Whole wheat carrot cake muffins with raisins, walnuts, spices and raw brown sugar.
I have never been a fan of baking. Mainly because to make a baked good truly taste delicious, you need all those “goodies” that I try and avoid or find alternatives for. To make these muffins I followed a recipe from the New York Times and augmented a few things. These muffins did not contain much sugar, nor did they contain white flour or butter. They did have low fat buttermilk (which has no butter, is low in fat and is a good source or probiotics), canola oil and two eggs. Needless to say, the outcome was a little disappointing and could have used the addition of all-natural pineapple juice plus chunks of pineapple for added moistness and sweetness. The muffins did taste good toasted and dressed up with some laughing cow light spread, which emulated cream cheese frosting!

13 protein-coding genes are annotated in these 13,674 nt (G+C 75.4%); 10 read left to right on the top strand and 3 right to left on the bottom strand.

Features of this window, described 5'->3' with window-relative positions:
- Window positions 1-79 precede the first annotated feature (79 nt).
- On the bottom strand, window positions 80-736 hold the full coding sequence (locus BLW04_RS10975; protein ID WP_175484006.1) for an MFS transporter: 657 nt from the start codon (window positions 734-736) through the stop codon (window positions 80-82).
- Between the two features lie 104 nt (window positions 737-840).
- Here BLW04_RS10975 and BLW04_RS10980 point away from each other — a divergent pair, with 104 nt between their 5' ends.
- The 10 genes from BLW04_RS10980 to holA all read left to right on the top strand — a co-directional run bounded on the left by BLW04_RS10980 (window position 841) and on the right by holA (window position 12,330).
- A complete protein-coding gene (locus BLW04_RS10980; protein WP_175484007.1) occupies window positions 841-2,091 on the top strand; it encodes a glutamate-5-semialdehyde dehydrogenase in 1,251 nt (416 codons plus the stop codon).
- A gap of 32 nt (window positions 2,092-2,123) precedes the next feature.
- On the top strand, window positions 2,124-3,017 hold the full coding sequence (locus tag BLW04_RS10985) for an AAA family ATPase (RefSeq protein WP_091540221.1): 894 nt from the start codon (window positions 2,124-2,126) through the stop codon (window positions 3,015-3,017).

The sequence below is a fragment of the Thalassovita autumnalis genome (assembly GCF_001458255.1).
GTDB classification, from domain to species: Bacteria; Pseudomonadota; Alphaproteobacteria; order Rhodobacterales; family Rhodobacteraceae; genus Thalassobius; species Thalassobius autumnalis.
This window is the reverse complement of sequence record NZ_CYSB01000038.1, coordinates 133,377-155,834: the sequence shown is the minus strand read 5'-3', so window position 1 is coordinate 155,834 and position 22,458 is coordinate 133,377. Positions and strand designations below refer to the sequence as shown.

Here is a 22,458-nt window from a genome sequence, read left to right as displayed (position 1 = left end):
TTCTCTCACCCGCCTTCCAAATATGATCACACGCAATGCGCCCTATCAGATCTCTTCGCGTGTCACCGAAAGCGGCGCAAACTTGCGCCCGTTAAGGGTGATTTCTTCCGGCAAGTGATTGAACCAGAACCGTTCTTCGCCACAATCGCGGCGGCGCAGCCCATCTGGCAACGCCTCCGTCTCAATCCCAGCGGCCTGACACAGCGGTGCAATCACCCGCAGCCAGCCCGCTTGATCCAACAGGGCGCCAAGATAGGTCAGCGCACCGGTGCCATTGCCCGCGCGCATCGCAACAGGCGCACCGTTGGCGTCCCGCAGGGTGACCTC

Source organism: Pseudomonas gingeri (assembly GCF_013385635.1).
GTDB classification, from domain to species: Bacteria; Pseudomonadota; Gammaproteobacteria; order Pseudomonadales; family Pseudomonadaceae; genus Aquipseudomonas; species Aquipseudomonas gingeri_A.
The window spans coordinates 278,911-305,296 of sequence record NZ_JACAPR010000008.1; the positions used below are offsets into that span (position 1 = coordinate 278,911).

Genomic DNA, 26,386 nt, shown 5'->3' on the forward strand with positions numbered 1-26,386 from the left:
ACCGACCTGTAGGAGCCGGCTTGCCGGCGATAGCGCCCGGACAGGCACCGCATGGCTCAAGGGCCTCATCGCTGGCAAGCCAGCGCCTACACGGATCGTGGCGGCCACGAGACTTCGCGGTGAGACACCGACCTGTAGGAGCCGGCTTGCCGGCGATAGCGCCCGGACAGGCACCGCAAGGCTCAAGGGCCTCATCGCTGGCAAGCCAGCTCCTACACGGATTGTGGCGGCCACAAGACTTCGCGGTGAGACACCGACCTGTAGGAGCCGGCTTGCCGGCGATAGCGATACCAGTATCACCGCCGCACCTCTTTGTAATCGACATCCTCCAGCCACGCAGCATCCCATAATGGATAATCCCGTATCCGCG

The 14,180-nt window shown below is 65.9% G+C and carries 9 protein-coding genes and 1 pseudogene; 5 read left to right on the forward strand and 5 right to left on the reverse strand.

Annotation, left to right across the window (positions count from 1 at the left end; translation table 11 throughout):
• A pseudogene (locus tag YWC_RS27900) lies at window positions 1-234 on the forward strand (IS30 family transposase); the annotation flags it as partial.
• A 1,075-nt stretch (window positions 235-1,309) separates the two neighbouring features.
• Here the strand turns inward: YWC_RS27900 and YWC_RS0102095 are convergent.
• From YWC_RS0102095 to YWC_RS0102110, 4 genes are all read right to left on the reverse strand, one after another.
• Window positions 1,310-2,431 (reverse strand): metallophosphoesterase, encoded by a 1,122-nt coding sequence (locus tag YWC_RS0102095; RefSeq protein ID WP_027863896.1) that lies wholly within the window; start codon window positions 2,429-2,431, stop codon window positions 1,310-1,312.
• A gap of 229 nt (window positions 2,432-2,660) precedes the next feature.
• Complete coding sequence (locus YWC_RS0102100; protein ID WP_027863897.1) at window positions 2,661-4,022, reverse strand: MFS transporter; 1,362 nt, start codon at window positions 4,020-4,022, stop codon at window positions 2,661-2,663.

Most people are aware of the benefits of carrots and associate the benefits of beta-carotene with eye health. Beta-carotene, which is an orange pigment, is a precursor to Vitamin A and is made by plants. Because it gets stored in fat just beneath the skin, eating excessive amounts of carrots, sweet potatoes, pumpkins or cantaloupe can impart a lovely sallow yellow color to your skin. Vitamin A plays a critical role in optimal health. Its versatility ranges from its role in vision, immunity, protein synthesis, cell growth and reproduction. A common symptom of vitamin A deficiency is night blindness, which is the lag in time it takes your vision to recover after being exposed to a bright light in a dark setting.
Beta-carotene is an antioxidant and may protect you from certain cancers and heart disease. This crunchy root vegetable can impart external benefits as well, and supports healthy skin, hair and nails.
And that’s what’s up doc.